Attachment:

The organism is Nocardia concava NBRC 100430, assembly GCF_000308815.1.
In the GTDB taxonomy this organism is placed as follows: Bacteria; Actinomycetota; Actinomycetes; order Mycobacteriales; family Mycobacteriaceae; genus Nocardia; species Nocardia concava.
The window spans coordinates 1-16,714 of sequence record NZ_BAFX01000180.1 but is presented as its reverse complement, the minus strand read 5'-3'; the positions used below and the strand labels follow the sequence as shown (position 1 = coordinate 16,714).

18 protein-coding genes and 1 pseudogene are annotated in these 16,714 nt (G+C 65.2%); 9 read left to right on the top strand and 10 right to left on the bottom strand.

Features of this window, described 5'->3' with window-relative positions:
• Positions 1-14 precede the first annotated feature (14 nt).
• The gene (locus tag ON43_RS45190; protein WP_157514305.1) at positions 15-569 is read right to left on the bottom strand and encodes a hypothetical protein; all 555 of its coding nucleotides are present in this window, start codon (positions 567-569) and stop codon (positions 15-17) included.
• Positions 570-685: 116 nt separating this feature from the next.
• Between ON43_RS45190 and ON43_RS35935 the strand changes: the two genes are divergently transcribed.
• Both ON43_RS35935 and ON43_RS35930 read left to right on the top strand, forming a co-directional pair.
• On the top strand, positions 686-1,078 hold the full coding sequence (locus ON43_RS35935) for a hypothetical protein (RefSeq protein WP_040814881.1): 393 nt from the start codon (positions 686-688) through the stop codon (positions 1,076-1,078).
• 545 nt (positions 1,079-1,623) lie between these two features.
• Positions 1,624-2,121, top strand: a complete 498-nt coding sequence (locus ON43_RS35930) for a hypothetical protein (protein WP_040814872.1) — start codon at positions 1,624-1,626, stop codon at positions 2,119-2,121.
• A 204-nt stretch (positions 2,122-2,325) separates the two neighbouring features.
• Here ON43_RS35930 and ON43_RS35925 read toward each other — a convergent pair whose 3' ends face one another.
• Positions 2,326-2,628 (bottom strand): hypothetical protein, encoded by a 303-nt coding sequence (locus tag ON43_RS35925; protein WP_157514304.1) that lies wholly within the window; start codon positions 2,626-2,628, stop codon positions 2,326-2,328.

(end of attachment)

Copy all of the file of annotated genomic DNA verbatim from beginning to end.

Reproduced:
The organism is Nocardia concava NBRC 100430, assembly GCF_000308815.1.
In the GTDB taxonomy this organism is placed as follows: Bacteria; Actinomycetota; Actinomycetes; order Mycobacteriales; family Mycobacteriaceae; genus Nocardia; species Nocardia concava.
The window spans coordinates 1-16,714 of sequence record NZ_BAFX01000180.1 but is presented as its reverse complement, the minus strand read 5'-3'; the positions used below and the strand labels follow the sequence as shown (position 1 = coordinate 16,714).

18 protein-coding genes and 1 pseudogene are annotated in these 16,714 nt (G+C 65.2%); 9 read left to right on the top strand and 10 right to left on the bottom strand.

Features of this window, described 5'->3' with window-relative positions:
• Positions 1-14 precede the first annotated feature (14 nt).
• The gene (locus tag ON43_RS45190; protein WP_157514305.1) at positions 15-569 is read right to left on the bottom strand and encodes a hypothetical protein; all 555 of its coding nucleotides are present in this window, start codon (positions 567-569) and stop codon (positions 15-17) included.
• Positions 570-685: 116 nt separating this feature from the next.
• Between ON43_RS45190 and ON43_RS35935 the strand changes: the two genes are divergently transcribed.
• Both ON43_RS35935 and ON43_RS35930 read left to right on the top strand, forming a co-directional pair.
• On the top strand, positions 686-1,078 hold the full coding sequence (locus ON43_RS35935) for a hypothetical protein (RefSeq protein WP_040814881.1): 393 nt from the start codon (positions 686-688) through the stop codon (positions 1,076-1,078).
• 545 nt (positions 1,079-1,623) lie between these two features.
• Positions 1,624-2,121, top strand: a complete 498-nt coding sequence (locus ON43_RS35930) for a hypothetical protein (protein WP_040814872.1) — start codon at positions 1,624-1,626, stop codon at positions 2,119-2,121.
• A 204-nt stretch (positions 2,122-2,325) separates the two neighbouring features.
• Here ON43_RS35930 and ON43_RS35925 read toward each other — a convergent pair whose 3' ends face one another.
• Positions 2,326-2,628 (bottom strand): hypothetical protein, encoded by a 303-nt coding sequence (locus tag ON43_RS35925; protein WP_157514304.1) that lies wholly within the window; start codon positions 2,626-2,628, stop codon positions 2,326-2,328.